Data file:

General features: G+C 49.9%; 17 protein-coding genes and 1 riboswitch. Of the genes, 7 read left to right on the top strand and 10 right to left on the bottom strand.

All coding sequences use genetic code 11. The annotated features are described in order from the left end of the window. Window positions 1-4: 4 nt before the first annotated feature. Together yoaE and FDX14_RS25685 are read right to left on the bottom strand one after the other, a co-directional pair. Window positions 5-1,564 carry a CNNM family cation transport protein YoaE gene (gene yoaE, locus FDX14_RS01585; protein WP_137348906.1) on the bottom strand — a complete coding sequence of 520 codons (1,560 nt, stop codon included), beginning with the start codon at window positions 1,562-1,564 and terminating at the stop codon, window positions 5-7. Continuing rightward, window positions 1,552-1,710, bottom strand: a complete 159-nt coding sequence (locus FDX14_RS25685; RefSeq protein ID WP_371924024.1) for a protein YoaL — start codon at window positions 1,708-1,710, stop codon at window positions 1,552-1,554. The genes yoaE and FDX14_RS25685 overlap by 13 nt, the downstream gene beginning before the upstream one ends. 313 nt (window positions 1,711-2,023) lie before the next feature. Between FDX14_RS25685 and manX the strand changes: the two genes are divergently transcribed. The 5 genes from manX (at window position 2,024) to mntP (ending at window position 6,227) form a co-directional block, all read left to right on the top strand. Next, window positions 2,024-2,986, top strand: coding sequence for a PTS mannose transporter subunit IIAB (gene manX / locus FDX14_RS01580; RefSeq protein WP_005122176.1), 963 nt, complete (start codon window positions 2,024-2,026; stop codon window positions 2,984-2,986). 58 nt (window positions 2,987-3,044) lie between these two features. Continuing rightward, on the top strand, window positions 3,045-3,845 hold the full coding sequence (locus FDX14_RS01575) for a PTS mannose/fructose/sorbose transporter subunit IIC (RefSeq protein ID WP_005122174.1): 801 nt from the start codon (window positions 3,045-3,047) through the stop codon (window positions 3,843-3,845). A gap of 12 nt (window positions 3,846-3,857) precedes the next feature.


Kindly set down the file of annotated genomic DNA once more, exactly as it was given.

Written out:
General features: G+C 49.9%; 17 protein-coding genes and 1 riboswitch. Of the genes, 7 read left to right on the top strand and 10 right to left on the bottom strand.

All coding sequences use genetic code 11. The annotated features are described in order from the left end of the window. Window positions 1-4: 4 nt before the first annotated feature. Together yoaE and FDX14_RS25685 are read right to left on the bottom strand one after the other, a co-directional pair. Window positions 5-1,564 carry a CNNM family cation transport protein YoaE gene (gene yoaE, locus FDX14_RS01585; protein WP_137348906.1) on the bottom strand — a complete coding sequence of 520 codons (1,560 nt, stop codon included), beginning with the start codon at window positions 1,562-1,564 and terminating at the stop codon, window positions 5-7. Continuing rightward, window positions 1,552-1,710, bottom strand: a complete 159-nt coding sequence (locus FDX14_RS25685; RefSeq protein ID WP_371924024.1) for a protein YoaL — start codon at window positions 1,708-1,710, stop codon at window positions 1,552-1,554. The genes yoaE and FDX14_RS25685 overlap by 13 nt, the downstream gene beginning before the upstream one ends. 313 nt (window positions 1,711-2,023) lie before the next feature. Between FDX14_RS25685 and manX the strand changes: the two genes are divergently transcribed. The 5 genes from manX (at window position 2,024) to mntP (ending at window position 6,227) form a co-directional block, all read left to right on the top strand. Next, window positions 2,024-2,986, top strand: coding sequence for a PTS mannose transporter subunit IIAB (gene manX / locus FDX14_RS01580; RefSeq protein WP_005122176.1), 963 nt, complete (start codon window positions 2,024-2,026; stop codon window positions 2,984-2,986). 58 nt (window positions 2,987-3,044) lie between these two features. Continuing rightward, on the top strand, window positions 3,045-3,845 hold the full coding sequence (locus FDX14_RS01575) for a PTS mannose/fructose/sorbose transporter subunit IIC (RefSeq protein ID WP_005122174.1): 801 nt from the start codon (window positions 3,045-3,047) through the stop codon (window positions 3,843-3,845). A gap of 12 nt (window positions 3,846-3,857) precedes the next feature.